All in all, the meal and service were definitely good enough to say that I would go back, and I was glad to see that they'd corrected the fatal flaw of floppy skin from last time! Obviously we were guests, so one would hope our experience would be good, but everyone else seemed to be enjoying themselves and their food as well. I have to say, it's such a wonderful space that I really do wish Mancunians would try it out more, as I would absolutely love to see it buzzing. I'm not sure what the plans for 2013 are for the restaurant but I hope they give a nod to some of the current food trends as several are made for this place.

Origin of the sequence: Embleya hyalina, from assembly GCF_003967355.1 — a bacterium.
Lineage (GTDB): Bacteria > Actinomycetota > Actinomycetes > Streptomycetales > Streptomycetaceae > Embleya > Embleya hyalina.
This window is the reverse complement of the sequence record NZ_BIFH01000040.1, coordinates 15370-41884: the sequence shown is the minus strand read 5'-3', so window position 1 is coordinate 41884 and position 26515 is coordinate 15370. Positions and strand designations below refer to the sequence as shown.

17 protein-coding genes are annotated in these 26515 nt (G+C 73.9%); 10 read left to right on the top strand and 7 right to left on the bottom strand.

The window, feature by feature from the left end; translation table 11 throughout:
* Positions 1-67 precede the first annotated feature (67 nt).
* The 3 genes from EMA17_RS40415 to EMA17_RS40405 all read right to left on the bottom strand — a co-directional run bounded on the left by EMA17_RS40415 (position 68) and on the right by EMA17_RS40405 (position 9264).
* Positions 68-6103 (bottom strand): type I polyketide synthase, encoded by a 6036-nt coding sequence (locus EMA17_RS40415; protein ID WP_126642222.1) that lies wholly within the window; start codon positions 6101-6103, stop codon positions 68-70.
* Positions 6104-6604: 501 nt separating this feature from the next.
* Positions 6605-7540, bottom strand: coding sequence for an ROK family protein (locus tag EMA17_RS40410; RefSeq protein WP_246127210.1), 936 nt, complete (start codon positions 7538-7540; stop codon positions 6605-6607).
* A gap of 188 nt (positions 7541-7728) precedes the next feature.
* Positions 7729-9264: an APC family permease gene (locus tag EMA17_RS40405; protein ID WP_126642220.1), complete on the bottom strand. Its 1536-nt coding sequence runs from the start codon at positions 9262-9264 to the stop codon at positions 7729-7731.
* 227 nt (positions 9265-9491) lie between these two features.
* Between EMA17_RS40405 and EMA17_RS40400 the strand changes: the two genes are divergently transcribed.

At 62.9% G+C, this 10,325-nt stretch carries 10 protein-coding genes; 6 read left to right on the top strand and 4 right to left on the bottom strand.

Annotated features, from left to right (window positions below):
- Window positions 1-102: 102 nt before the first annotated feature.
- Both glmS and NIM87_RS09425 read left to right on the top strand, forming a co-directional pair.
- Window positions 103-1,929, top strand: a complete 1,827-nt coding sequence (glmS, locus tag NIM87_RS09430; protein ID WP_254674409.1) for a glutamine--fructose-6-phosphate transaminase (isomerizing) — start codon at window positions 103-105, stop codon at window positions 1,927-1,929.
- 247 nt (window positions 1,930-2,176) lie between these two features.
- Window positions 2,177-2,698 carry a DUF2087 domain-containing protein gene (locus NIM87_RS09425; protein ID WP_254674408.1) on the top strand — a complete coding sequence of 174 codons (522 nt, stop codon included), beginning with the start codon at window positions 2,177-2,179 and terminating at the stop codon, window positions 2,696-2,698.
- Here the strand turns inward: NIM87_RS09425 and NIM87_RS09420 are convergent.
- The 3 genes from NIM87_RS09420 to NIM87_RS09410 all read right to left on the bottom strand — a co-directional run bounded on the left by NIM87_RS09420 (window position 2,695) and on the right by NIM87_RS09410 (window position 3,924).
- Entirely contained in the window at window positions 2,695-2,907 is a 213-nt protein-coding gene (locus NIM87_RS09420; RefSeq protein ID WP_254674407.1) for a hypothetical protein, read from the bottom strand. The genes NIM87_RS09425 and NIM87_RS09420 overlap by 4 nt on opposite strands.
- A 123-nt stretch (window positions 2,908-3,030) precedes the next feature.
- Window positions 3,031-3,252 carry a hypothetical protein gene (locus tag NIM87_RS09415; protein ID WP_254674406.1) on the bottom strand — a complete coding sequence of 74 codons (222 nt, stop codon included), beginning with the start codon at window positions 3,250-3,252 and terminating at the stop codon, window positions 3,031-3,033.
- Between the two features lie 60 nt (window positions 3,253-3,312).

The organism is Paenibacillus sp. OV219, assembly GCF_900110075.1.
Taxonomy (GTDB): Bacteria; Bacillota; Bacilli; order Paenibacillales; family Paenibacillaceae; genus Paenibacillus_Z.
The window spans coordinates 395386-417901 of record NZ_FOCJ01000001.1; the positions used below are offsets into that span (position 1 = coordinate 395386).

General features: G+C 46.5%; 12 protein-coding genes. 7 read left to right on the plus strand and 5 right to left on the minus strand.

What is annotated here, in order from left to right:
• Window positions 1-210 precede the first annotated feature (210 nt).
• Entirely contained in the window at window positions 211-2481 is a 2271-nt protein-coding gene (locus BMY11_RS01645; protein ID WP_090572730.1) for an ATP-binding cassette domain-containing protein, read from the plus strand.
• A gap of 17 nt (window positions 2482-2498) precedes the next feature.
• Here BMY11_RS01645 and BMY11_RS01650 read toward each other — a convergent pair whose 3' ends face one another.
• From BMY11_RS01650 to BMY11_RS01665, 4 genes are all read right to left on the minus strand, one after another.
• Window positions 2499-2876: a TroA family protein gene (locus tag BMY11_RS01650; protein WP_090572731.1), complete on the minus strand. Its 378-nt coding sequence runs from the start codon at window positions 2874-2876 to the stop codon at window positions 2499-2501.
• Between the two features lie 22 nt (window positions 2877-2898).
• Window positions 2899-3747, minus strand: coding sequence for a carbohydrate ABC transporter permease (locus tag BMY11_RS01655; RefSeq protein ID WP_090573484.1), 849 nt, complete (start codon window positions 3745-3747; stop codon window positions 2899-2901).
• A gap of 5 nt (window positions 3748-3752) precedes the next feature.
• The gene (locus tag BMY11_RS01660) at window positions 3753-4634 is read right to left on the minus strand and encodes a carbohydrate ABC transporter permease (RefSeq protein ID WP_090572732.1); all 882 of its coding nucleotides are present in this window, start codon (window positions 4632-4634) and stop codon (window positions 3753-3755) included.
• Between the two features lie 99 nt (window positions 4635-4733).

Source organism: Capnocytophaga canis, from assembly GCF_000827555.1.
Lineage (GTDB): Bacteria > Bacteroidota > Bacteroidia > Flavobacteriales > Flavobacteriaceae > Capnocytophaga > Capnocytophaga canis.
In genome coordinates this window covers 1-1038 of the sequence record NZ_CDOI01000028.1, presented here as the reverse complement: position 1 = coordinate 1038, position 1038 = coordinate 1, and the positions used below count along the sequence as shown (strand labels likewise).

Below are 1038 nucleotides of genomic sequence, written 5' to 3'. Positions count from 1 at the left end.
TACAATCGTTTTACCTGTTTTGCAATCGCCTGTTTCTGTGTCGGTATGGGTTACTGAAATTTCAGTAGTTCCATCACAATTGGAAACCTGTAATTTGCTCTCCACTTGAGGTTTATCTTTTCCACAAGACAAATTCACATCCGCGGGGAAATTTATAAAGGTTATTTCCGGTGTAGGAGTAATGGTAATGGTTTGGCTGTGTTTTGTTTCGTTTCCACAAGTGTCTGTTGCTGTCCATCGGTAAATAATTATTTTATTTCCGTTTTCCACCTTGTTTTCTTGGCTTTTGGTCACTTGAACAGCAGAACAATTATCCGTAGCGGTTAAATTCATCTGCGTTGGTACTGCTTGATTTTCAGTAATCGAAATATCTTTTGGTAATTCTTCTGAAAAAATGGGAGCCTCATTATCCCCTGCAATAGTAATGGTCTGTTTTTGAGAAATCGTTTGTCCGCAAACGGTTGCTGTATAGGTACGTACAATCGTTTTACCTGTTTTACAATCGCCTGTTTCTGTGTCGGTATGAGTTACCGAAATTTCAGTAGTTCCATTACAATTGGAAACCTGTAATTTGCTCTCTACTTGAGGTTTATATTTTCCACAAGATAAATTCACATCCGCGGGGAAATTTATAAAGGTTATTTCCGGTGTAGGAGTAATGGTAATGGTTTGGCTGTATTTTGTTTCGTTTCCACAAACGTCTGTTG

I think my only criticism is of myself, for not listening to Giles. Instead of opting for shells, I should have heeded his advice and ordered the bloody fish...

22 Lloyd Street, Manchester
M2 5WA
0161 817 4110
Livebait on Urbanspoon

Tuesday, 31 July 2012


Wednesday night. A stressful day at work. Who doesn't want to come home to a sated and smug looking boyfriend who's had the day to sample Solita's new menu, proudly brandishing a jar of bacon jam? Okay, I'm not complaining - well... I am - but I did appreciate eating that sticky smokey goodness from my fingers as a post-work snack.

You're probably wondering how this has anything to do with LiveBait. Don't worry, I haven't gone all A.A. Gill on you (I vow never to turn into him when it comes to reviewing!).